When searching for newspaper articles in the London papers, I have included any about the Watermen and Lightermen who worked on the Thames. If your ancestor was a Waterman or Lighterman, the apprentice bindings are available on the "Find My Past" website (pay to view). All licensed Watermen and Lightermen had to serve a seven year apprenticeship to become qualified to navigate the Thames. Like canal boatmen, the trade tended to run in families, so the bindings can be very useful for tracing the family tree. At the censuses, the men were often on board their boat and were counted separately from their wives and children, which, like the boatmen on the canals, can make them more difficult to trace.
The first document from the Illustrated Police News, dates 1867 to 1879.
The major articles in this selection, from September 1878, concern the collision in the Thames between the Princess Alice, a pleasure steamer, and the much larger Bywell Castle, a screw steamer. The Princess Alice was returning from a pleasure trip to Gravesend, with over 600 passengers on board, when she was hit amidships by the Bywell Castle, sinking within a few moments. The scale of the disaster is difficult to imagine. One of the first on the scene, Charles Handley of Gravesend, the captain of the barge Chance, describes it thus :- "The whole river seemed alive with heads and hair. It looked like a river full of coconuts".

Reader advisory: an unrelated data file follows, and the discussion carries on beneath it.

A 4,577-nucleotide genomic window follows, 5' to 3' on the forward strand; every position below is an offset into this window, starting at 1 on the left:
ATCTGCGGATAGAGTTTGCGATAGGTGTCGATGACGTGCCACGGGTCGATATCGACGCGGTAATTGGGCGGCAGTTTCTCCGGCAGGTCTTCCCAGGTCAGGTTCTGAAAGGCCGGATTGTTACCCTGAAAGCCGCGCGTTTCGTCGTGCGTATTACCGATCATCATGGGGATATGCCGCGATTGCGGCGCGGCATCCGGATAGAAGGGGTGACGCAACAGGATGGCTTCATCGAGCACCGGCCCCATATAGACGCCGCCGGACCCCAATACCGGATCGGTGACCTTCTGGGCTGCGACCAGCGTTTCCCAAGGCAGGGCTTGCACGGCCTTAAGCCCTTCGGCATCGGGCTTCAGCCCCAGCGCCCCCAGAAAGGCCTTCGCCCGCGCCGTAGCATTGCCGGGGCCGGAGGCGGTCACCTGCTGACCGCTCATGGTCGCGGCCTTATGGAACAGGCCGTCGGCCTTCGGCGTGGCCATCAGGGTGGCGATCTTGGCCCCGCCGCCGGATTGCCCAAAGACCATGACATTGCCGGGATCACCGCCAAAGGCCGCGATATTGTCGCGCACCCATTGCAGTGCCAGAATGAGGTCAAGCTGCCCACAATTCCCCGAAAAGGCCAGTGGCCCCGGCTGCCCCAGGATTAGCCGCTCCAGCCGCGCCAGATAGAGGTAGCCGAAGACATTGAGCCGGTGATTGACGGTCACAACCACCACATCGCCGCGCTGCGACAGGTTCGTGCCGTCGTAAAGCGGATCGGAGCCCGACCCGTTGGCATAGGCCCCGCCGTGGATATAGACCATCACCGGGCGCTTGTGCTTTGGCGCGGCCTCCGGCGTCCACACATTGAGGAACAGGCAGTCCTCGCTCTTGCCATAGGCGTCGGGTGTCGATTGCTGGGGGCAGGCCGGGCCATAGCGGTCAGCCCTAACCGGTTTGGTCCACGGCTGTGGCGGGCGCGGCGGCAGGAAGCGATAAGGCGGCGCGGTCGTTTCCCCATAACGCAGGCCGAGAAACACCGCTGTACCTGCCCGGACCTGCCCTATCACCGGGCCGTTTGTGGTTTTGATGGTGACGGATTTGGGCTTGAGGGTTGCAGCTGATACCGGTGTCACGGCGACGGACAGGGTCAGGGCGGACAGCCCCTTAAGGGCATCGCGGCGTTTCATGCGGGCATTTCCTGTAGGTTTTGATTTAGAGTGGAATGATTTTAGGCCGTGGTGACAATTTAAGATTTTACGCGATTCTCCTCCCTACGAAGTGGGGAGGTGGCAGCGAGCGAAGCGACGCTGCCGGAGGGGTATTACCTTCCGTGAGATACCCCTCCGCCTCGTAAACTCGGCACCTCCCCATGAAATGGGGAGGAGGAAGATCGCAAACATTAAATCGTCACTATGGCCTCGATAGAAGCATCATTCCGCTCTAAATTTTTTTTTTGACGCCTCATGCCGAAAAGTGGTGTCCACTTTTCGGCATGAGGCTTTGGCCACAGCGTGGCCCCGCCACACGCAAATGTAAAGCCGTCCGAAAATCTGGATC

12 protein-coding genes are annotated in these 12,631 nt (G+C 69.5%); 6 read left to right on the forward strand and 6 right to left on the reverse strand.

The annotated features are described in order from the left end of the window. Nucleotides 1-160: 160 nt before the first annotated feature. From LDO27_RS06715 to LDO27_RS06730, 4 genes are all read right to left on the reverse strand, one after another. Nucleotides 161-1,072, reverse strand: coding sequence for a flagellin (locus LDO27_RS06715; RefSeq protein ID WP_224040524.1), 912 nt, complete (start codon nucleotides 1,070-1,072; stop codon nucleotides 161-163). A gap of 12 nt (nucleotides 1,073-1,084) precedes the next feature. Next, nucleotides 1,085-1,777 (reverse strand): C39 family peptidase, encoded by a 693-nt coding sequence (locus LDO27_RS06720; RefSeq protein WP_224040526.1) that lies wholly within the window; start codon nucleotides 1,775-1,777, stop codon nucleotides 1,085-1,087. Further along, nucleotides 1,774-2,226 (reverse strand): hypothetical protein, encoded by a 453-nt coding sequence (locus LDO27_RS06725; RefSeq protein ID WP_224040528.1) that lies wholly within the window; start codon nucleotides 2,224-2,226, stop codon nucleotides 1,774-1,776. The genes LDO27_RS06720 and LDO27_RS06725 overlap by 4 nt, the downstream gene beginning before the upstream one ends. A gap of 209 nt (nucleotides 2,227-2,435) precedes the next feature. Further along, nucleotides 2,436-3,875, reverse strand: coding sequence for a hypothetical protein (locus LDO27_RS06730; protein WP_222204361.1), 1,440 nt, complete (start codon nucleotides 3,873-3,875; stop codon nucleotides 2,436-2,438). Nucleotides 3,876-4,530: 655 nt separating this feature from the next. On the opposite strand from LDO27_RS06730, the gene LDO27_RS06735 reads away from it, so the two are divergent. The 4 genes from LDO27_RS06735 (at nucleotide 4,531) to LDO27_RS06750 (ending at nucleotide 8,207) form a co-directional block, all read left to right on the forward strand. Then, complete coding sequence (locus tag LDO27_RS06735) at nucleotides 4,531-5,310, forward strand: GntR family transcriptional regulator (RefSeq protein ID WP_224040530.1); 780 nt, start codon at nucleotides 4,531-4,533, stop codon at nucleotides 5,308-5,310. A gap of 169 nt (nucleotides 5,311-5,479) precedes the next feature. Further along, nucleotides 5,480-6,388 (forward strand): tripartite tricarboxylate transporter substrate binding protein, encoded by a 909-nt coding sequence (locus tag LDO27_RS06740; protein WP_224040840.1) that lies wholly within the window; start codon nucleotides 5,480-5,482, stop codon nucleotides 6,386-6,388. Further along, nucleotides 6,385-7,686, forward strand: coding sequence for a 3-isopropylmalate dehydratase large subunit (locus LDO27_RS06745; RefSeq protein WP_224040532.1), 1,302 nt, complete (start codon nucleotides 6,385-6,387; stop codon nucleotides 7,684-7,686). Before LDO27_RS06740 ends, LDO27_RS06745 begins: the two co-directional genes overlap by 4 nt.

By the 14th of September, 426 bodies had been recovered from the Thames, with more still being found.
A number of the boating fraternity took to the ring as boxers, and reports of their fights make it clear why the Queensbury Rules were needed, as punters who had backed the losing boxer sometimes invaded the ring, and a free for all ensued. One classic trick was to cross the Thames to get away from the police, as recorded in the Gravesend Reporter of Saturday October 13th 1860.
PRIZE FIGHT Again on Monday last the village of Purfleet was enlivened by the arrival of about 200 of the sporting fraternity, some of whom were inclined to commence hostilities there, were it not for the presence of PC Diveney of the Essex Constabulary, who is always on the alert, and to whom a great many of the fancy are known. So, seeing there was no chance of their little affair coming off there, they took to the boats and crossed over the river, where the non appearance of the blues gave them an opportunity of pitching their ring at Long Reach, where a mill commenced between Jerry Hawkes and Jack Owens, for ten sovereigns. They fought 68 rounds in one hour and 58 minutes, Hawkes proving himself the better man. In the same ring was a battle between Macarthy and Dutton for a tenner. They fought 52 rounds, which lasted 63 minutes, when Macarthy was declared the winner. After which the combatants and their friends recrossed the river and proceeded to town, seeming well pleased at not being disturbed by the Philistines.